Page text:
This time, SEGA dusted off the weird and lesser known Columns 2 and Puzzle & Action: Ichidant-R!
Arcade games always have a special allure to them. Lots of experimentation, lots of new ideas and ways to eat quarters, and also lots of difficulty bringing those games perfectly to the home console market. In a previous review, we took a look at SEGA AGES versions of Space Harrier and Puyo Puyo, which attempted to bring the arcade magic of those games to the Switch, taking advantage of the fact that modern hardware has allowed games to recreate their arcade perfect selves.
For many of the SEGA AGES titles, the focus has been on classic, well known titles, like Sonic the Hedgehog, Outrun, Phantasy Star, Alex Kidd and other famous SEGA franchises have already had their time in the limelight. But what about lesser known, weirder titles? Thanks to our friends at SEGA, we were given a chance to check out two titles that fit that bill: Columns II: The Voyage Through Time, and Ichidant-R, and boy were we surprised by these two!
Columns II is perhaps the simpler of the two to talk about: the sequel to the original puzzler Columns, Columns II is a game that’s eluded home release for a while, having been an arcade only release for much of its life except for a port to the SEGA Saturn; interestingly enough, its sequel, Columns III would see release on the Genesis, which explains why many SEGA Genesis compilations tend to skip from Columns I to III. And, frankly, that’s a bit of a shame! Columns has always been a somewhat unique puzzle game, as much of its action runs counter to what players familiar with Tetris or Puyo Puyo might expect: while combinations can be made horizontally and vertically, Columns really shines from careful consideration of diagonal plays to clear boards and create combos.
Columns II: The Voyage Through Time features two distinct modes of play: Flash Columns, and Vs Columns. Flash Columns takes players on a journey through time (hence the name) where they are tasked with completing 70 frankly punishing stages. The name “Flash Columns” refers to the fact that players are presented with a board that is already partially filled with gems (or other weird objects, like fossils or futuristic orbs; remember, time travel) that includes numerous flashing gem/fossil/things. The only way to clear a stage is to burrow down into the level and clear those flashing gems, a task that becomes increasingly difficult as the speed of the game picks up, and your own poorly laid out plans create unwanted consequences as you become your own worst enemy.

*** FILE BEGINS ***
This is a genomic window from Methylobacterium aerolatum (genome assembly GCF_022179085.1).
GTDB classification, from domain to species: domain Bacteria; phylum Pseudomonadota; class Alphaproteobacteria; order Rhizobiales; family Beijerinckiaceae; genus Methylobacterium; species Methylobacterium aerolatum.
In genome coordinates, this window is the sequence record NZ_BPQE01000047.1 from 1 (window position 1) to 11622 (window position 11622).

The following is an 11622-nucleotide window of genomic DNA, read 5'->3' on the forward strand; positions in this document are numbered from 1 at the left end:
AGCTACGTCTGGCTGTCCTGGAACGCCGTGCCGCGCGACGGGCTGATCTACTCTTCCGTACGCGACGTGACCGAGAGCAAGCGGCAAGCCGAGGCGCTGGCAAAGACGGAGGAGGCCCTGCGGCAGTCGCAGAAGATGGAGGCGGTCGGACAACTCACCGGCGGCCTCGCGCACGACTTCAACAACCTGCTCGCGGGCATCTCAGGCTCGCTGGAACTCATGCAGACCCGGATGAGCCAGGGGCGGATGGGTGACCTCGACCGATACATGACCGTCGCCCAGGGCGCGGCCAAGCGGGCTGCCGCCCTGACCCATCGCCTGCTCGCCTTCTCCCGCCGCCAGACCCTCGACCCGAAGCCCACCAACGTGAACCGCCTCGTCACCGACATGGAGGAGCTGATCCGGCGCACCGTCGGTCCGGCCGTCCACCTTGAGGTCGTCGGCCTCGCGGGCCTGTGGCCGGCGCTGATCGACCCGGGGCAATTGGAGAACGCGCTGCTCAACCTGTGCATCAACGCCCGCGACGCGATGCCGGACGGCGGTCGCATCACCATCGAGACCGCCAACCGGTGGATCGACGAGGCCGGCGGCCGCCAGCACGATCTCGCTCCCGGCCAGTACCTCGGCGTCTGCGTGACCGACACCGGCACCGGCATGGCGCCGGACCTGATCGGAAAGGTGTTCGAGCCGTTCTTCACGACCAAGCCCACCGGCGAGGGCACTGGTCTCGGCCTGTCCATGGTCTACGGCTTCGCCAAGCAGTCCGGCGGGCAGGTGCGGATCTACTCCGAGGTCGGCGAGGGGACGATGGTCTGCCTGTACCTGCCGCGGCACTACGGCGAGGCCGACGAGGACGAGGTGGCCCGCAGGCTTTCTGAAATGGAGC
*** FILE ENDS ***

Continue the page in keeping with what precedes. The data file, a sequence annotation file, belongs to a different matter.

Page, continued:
Along the way, players will run into Skulls, which appear in the board and act as a roadblock: clear them, and the entire board will be ratcheted up, meaning you have less space to work with! Flash Columns left me with what I can only describe as two distinct feelings: that I just didn't get Columns, or that I was so hyper aware of Columns that I knew the moment I had lost a board from a single set of 3 gems being placed. It was a weird feeling, to say the least, to oscillate between knowing the game is hard, to knowing the game well enough to realize I had already lost 30 seconds into a level. Thankfully, with unlimited continues and save states, this allowed me to play through the entire 70 stages of Columns II and feel a sense of accomplishment that, in an arcade, would likely have been physically impossible or extremely expensive.
Columns II runs so counter to the way most other puzzle games play (the focus on the diagonal being key to playing the game) that at times I found myself getting in my own way, trying to stack vertical or horizontal matches of icons, only for the board state to either remain exactly the same as it was, or in some cases, be even worse than it was before I cleared things. There aren’t many options to rotate or “drop” pieces either, which means that 3 stack high block is going somewhere, and you need to find the absolute best order and position for it to drop before you end up replaying that level all over again. Some stages would feel like a breeze, and others would be a grueling 30 minute long battle.
In the end, I was surprised at how I grew to actually like Columns II unique gameplay and challenge, where I initially came in comparing it only to other puzzle games, and despairing when the "wrong" 3 sets of jewels dropped. My reward for clearing all of these stages were the “Jewel Case”, a cute bonus added for SEGA AGES that features various “Jewels” of SEGA’s gaming collection, such as Nei from Phantasy Star II, and running through some frankly obscure SEGA characters and games to round out the overall collection. Having some goal or achievement to work towards, even if it was just an image of a cute SEGA character, really did help make me want to play more of Columns II, where I likely would have otherwise just played it till I got my fill and maybe picked it up occasionally afterwards.
In fact, compared to the SEGA AGES Puyo Puyo version, Columns II feels like a more robust package. Versus mode in Columns II allows 2 players to face off head to head in a format that plays like the original Columns, with each player building their board over time and trying to defeat the other (or simply outlast them) by creating cascading combos and chains. You can also take the game online and challenge other people to face you in Columns, although I must admit the overall community for such a game feels fairly small. Still, it is a nice addition to the game that gives it some extra life. There is also an included version of the original Columns as well, which gives you the option to play “regular” columns if Flash Columns is too difficult or tiring, and also gives you the ability to turn on “Skull Smash” which lets you play Flash Columns without the dreaded Skulls appearing. All of these really do create a nice package that spruces up a unique and absent part of the Columns family of games, and will really test your puzzle mettle, especially if, like me, you’re too used to those lovable tetrominos!